Is There Really a Shortage of Bookkeepers?


There seems to be a paradox among freelance bookkeepers.

The #1 question I hear over and over again is, “How do I find new clients?”

Yet, in my own experience as a freelance bookkeeper (and QuickBooks® consultant) I find that there is actually a big shortage of bookkeepers!

Why do I think so?.

My Experience

I routinely attract more new client inquiries than I can handle. In fact, if I wanted to grow a team of bookkeepers and consultants, that would be very do-able. However, it's not my chosen business model.

So what do I do when new prospective clients call, but I am at capacity and unable to take them on? (Which, quite honestly, is most of the time!)

I refer them to colleagues who are a good fit for the clients' particular needs. But not having enough colleagues to refer “overflow” clients to is becoming a problem!

In fact, one of my “goals” when attending the Scaling New Heights conference a few weeks ago was to connect with colleagues to whom I can refer suitable clients. Since I work on a virtual basis, my referral partners need to be able to work with their clients on a remote basis as well.

Most bookkeepers and QuickBooks consultants said they were working via the Internet with at least some clients, but I only met a few colleagues who were “suitable” referral partners. While all to whom I spoke are likely capable bookkeepers, there was a noticeable “issue” that makes me reluctant to refer clients their way…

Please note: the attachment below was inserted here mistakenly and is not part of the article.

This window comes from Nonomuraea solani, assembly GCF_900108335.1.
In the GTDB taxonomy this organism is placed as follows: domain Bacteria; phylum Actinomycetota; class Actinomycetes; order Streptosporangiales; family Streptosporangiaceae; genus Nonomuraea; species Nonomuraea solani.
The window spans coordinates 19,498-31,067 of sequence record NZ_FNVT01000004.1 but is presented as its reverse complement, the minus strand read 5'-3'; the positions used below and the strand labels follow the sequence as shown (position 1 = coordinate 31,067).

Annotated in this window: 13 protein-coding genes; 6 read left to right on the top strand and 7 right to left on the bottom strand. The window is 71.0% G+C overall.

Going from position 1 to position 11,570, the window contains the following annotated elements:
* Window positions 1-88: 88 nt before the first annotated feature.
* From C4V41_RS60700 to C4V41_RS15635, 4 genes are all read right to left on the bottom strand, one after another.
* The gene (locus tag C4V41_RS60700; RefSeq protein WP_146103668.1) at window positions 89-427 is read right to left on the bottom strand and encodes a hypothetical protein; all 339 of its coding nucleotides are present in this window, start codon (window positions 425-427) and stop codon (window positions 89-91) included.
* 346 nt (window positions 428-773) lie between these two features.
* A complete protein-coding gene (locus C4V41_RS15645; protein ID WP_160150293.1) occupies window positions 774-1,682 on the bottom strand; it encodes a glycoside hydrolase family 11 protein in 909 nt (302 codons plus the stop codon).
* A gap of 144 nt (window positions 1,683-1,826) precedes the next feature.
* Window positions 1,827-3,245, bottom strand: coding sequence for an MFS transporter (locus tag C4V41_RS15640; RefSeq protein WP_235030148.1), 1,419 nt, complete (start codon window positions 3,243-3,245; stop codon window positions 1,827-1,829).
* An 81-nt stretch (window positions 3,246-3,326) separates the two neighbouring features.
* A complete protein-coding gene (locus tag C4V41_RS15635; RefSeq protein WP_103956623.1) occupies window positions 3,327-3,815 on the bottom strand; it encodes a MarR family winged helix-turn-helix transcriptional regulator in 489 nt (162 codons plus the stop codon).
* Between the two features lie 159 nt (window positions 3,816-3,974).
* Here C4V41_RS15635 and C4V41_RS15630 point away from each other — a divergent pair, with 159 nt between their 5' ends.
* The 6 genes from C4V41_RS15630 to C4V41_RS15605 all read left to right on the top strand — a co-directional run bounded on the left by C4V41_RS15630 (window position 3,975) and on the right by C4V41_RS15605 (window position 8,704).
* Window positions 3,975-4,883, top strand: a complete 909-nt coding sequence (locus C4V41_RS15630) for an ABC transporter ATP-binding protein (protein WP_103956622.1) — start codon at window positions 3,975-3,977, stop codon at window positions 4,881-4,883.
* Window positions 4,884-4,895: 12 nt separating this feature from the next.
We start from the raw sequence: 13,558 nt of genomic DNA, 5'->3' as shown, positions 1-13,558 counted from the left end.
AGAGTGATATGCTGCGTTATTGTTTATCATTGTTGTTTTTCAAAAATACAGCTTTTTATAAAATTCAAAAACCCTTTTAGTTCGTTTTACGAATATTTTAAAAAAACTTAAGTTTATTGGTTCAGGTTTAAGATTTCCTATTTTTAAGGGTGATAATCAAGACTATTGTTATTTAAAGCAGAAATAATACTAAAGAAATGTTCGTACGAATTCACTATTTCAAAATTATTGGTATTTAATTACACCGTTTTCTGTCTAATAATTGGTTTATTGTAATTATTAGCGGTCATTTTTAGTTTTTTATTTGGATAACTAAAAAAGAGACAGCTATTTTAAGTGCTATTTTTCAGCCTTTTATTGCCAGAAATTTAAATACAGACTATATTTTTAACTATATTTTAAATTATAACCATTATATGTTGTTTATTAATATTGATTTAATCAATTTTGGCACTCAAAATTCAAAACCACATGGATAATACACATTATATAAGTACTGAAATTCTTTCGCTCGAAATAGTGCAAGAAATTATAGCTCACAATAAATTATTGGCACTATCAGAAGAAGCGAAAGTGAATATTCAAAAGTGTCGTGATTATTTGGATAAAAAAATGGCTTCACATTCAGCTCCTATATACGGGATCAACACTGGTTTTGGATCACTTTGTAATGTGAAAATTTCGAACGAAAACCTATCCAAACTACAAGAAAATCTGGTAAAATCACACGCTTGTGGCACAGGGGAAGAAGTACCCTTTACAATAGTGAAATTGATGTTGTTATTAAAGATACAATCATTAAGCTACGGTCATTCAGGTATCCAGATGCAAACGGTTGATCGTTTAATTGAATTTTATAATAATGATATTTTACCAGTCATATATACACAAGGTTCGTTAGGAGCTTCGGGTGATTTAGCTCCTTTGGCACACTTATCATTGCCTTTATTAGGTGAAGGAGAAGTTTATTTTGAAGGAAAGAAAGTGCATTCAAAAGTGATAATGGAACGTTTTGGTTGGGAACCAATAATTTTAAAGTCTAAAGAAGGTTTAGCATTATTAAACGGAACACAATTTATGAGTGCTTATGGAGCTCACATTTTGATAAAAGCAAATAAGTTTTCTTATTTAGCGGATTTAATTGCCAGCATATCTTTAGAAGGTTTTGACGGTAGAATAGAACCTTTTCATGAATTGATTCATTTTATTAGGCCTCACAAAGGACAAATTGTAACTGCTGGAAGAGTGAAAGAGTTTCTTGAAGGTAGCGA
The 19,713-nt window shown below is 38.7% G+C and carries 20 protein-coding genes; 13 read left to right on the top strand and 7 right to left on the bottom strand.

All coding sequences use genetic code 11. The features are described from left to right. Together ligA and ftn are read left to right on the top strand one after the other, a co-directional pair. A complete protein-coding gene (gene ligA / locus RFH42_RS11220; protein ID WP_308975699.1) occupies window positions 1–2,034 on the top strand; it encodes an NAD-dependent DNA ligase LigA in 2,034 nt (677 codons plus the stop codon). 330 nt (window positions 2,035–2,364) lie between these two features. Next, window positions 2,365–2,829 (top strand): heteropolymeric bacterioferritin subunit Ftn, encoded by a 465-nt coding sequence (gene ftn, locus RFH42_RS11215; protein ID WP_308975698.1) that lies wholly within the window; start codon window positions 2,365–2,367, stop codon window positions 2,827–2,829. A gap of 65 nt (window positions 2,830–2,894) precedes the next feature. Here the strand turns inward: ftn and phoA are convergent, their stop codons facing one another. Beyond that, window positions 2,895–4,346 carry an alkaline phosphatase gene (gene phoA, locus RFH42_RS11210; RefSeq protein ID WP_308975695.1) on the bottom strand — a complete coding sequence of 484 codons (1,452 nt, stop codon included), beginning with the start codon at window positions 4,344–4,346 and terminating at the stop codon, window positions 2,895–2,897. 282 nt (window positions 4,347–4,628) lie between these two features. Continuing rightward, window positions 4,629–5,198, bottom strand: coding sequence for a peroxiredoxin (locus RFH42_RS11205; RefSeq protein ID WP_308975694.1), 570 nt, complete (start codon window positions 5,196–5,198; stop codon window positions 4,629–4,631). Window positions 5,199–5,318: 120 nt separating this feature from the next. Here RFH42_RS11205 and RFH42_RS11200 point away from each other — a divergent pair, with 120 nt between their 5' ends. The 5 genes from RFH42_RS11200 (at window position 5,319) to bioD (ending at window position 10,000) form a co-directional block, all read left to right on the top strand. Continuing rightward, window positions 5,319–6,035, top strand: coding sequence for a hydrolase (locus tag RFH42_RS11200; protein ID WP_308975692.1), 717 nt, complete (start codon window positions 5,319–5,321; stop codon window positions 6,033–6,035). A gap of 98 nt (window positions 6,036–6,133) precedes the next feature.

I'll come back to this “issue” in a minute.

My Research

Over the years, whenever I meet a CPA, I routinely ask if s/he feels that finding good bookkeepers to work with is a challenge. Without exception, they agree that good bookkeepers are hard to find, AND some have mentioned that the bookkeepers they work with are already booked to capacity.


Most recently, out of the blue, I started receiving emails from the website They were sending information about bookkeeping requests that were coming into their site from small businesses looking for help.

Apparently, they did not have enough accountants and bookkeepers in their database to whom they could refer these requests. So they were prospecting for more bookkeepers and accountants!

It appears the problem of supply and demand, at least in part, is connecting small business owners who are looking for bookkeepers with the bookkeepers that can help them. This is also known as marketing. 😉

MiNeeds makes their money by selling leads to professionals, along with providing their “members” with other ways to get the word out about their services.

I signed up for a free account so that I could get a feel for just how many small businesses were going to the site looking for help with their bookkeeping. The results are eye-opening.

In just 30 days I've received 44 service request emails!

Not all of them were appropriate for the services I offer (had I chosen to sign up and pay for some of these leads), but some of them looked very tempting (if I were looking for more clients). Many of them were QuickBooks specific. Some were for one-time projects. Others for month-to-month work.